Whatever happened to…STATS’ Baseball Scoreboard?

I was listening to the Mets-Rockies game as I was driving home from work last night. Orlando Hernandez was pitching for New York and Howie Rose commented on how economically he was working, getting the ball where he wanted it. A few days before Oliver Perez threw more than 25 strikes in a row. I got to thinking: what was the record for consecutive strikes?

During the Tuesday game — which the Mets eventually won in 11 innings on a drag bunt by Endy Chavez — David Wright had a lengthy, multi-pitch at bat that again made me wonder: in a situation like that — that is a full count that includes multiple foul balls — who has the advantage, the pitcher or the batter?

That made me think back to the Baseball Scoreboard, a wonderful book that 00stats_1 STATS Inc. used to publish about a decade in the 1990s. Anyone who reads USA Today or Sports Illustrated would recognize the "factoid graphics" that highlighted such items as the longest home runs, fielding accomplishments, etc. These little icons grew into bigger essays in the Scoreboard series.

The format was usually the same from year to year. One section would answer a question about each team. For example, in the 1999 edition, the Mets section asked "Where does Mike Piazza Rank Among the Best-Hitting Catchers in History?"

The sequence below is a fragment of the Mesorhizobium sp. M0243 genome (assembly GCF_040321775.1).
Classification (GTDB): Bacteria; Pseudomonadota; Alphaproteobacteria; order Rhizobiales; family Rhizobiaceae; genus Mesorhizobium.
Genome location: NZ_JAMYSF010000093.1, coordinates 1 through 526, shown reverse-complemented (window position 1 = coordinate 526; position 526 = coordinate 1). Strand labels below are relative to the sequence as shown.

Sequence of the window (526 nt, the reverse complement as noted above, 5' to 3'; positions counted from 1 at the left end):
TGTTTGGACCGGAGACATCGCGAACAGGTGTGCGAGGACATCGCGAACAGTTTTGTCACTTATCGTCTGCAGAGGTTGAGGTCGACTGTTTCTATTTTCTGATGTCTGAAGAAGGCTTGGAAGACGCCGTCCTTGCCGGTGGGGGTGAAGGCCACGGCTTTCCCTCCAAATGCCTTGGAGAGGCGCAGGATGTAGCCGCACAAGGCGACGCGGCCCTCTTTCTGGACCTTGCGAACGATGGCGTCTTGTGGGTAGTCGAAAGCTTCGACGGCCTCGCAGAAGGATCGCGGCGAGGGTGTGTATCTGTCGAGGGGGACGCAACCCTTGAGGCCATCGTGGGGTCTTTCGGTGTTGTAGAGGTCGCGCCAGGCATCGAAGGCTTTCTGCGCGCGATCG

Another section would consider more general questions, such as "How important is it to grow your own players?" or "Who profits most from experience — pitchers or catchers?" In the ’99 edition, Bill James wondered which records were in jeopardy. In hindsight, it’s interesting to read that he gave Mark McGwire — hot off his own record-breaking season —  a 23 percent chance of reaching 800 home runs. The only others considered for such a lofty total were Ken Griffey, Jr. (35 percent), Sammy Sosa (15 percent), and Juan Gonzalez (12 percent). Barry Bonds was given a 1 percent chance of reaching 756.

On the pitchers’ side, Roger Clemens and Greg Maddux had a 60 and 37 percent chance, respectively, of reaching 300 wins. Tom Glavine, Pedro Martinez (who had a record of 84-46 at age 27, when the book came out), and John Smoltz were also given a decent chance (31, 21, 19 percent). While Glavine seems destined, Martinez has been injured of late and Smoltz has spent many years in the bullpen, making them questionable.

The Scoreboard also asked (and answered) question on offense (""Who are the human air conditioners?"), pitching ("Was Kerry Wood’s Game the Most Dominant Ever?" following his 20 K performance against the Astros in 1998), and defense ("Where do extra-base hits come from?").

The Scoreboard offered the virtual "something for everybody." The queries changed from year to year, but they were always entertaining, thought-provoking, but not obnoxiously heavy on the calculus-like statistics that have wormed their way into the numerical lexicon of the game.

There might be a lot of blogs that deal with these things nowadays, but I guess I’m just old-fashioned; I enjoyed leafing through the pages, making my notes, and sharing it with my friends at the ballgame or the office.


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